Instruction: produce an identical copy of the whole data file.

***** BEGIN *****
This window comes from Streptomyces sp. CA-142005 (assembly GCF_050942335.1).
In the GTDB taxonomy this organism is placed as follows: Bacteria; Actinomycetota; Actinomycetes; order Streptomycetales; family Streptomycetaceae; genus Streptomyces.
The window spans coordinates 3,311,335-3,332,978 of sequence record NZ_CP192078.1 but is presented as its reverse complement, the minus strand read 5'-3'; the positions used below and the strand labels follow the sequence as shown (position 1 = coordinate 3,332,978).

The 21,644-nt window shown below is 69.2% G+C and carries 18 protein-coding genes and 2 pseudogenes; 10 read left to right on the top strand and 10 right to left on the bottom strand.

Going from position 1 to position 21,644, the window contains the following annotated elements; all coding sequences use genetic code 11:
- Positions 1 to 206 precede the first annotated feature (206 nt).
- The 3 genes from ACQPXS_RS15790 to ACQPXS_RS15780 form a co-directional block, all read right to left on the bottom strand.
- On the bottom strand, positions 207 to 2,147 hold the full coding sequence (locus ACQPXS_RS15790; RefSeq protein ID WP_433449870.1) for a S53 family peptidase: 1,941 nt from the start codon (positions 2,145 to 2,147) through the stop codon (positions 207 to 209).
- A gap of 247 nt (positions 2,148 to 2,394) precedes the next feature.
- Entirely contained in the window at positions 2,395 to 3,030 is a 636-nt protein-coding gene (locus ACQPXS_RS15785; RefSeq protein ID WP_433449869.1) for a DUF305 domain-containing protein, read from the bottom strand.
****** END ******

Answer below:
This window comes from Streptomyces sp. CA-142005 (assembly GCF_050942335.1).
In the GTDB taxonomy this organism is placed as follows: Bacteria; Actinomycetota; Actinomycetes; order Streptomycetales; family Streptomycetaceae; genus Streptomyces.
The window spans coordinates 3,311,335-3,332,978 of sequence record NZ_CP192078.1 but is presented as its reverse complement, the minus strand read 5'-3'; the positions used below and the strand labels follow the sequence as shown (position 1 = coordinate 3,332,978).

The 21,644-nt window shown below is 69.2% G+C and carries 18 protein-coding genes and 2 pseudogenes; 10 read left to right on the top strand and 10 right to left on the bottom strand.

Going from position 1 to position 21,644, the window contains the following annotated elements; all coding sequences use genetic code 11:
- Positions 1 to 206 precede the first annotated feature (206 nt).
- The 3 genes from ACQPXS_RS15790 to ACQPXS_RS15780 form a co-directional block, all read right to left on the bottom strand.
- On the bottom strand, positions 207 to 2,147 hold the full coding sequence (locus ACQPXS_RS15790; RefSeq protein ID WP_433449870.1) for a S53 family peptidase: 1,941 nt from the start codon (positions 2,145 to 2,147) through the stop codon (positions 207 to 209).
- A gap of 247 nt (positions 2,148 to 2,394) precedes the next feature.
- Entirely contained in the window at positions 2,395 to 3,030 is a 636-nt protein-coding gene (locus ACQPXS_RS15785; RefSeq protein ID WP_433449869.1) for a DUF305 domain-containing protein, read from the bottom strand.